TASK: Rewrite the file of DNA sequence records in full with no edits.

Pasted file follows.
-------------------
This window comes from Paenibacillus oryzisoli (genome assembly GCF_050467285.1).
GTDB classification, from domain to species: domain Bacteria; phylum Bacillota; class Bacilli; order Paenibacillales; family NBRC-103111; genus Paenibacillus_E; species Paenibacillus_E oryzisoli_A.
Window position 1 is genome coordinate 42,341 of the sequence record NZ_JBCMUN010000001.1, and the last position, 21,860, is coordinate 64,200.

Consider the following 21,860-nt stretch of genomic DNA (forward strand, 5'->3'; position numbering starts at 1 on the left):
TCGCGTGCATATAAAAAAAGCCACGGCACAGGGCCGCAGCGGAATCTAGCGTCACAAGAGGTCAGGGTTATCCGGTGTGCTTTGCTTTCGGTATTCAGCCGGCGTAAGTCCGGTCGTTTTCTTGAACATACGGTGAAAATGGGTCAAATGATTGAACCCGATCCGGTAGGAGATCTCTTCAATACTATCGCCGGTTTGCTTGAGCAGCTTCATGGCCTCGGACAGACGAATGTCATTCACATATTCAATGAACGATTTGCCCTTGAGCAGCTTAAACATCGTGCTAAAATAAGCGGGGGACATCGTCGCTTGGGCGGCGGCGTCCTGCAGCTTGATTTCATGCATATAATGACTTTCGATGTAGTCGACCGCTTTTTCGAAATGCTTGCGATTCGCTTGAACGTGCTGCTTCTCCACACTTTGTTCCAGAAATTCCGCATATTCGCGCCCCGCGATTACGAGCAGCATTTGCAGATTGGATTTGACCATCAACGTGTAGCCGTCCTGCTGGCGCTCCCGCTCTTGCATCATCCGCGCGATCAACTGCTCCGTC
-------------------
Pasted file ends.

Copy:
This window comes from Paenibacillus oryzisoli (genome assembly GCF_050467285.1).
GTDB classification, from domain to species: domain Bacteria; phylum Bacillota; class Bacilli; order Paenibacillales; family NBRC-103111; genus Paenibacillus_E; species Paenibacillus_E oryzisoli_A.
Window position 1 is genome coordinate 42,341 of the sequence record NZ_JBCMUN010000001.1, and the last position, 21,860, is coordinate 64,200.

Consider the following 21,860-nt stretch of genomic DNA (forward strand, 5'->3'; position numbering starts at 1 on the left):
TCGCGTGCATATAAAAAAAGCCACGGCACAGGGCCGCAGCGGAATCTAGCGTCACAAGAGGTCAGGGTTATCCGGTGTGCTTTGCTTTCGGTATTCAGCCGGCGTAAGTCCGGTCGTTTTCTTGAACATACGGTGAAAATGGGTCAAATGATTGAACCCGATCCGGTAGGAGATCTCTTCAATACTATCGCCGGTTTGCTTGAGCAGCTTCATGGCCTCGGACAGACGAATGTCATTCACATATTCAATGAACGATTTGCCCTTGAGCAGCTTAAACATCGTGCTAAAATAAGCGGGGGACATCGTCGCTTGGGCGGCGGCGTCCTGCAGCTTGATTTCATGCATATAATGACTTTCGATGTAGTCGACCGCTTTTTCGAAATGCTTGCGATTCGCTTGAACGTGCTGCTTCTCCACACTTTGTTCCAGAAATTCCGCATATTCGCGCCCCGCGATTACGAGCAGCATTTGCAGATTGGATTTGACCATCAACGTGTAGCCGTCCTGCTGGCGCTCCCGCTCTTGCATCATCCGCGCGATCAACTGCTCCGTC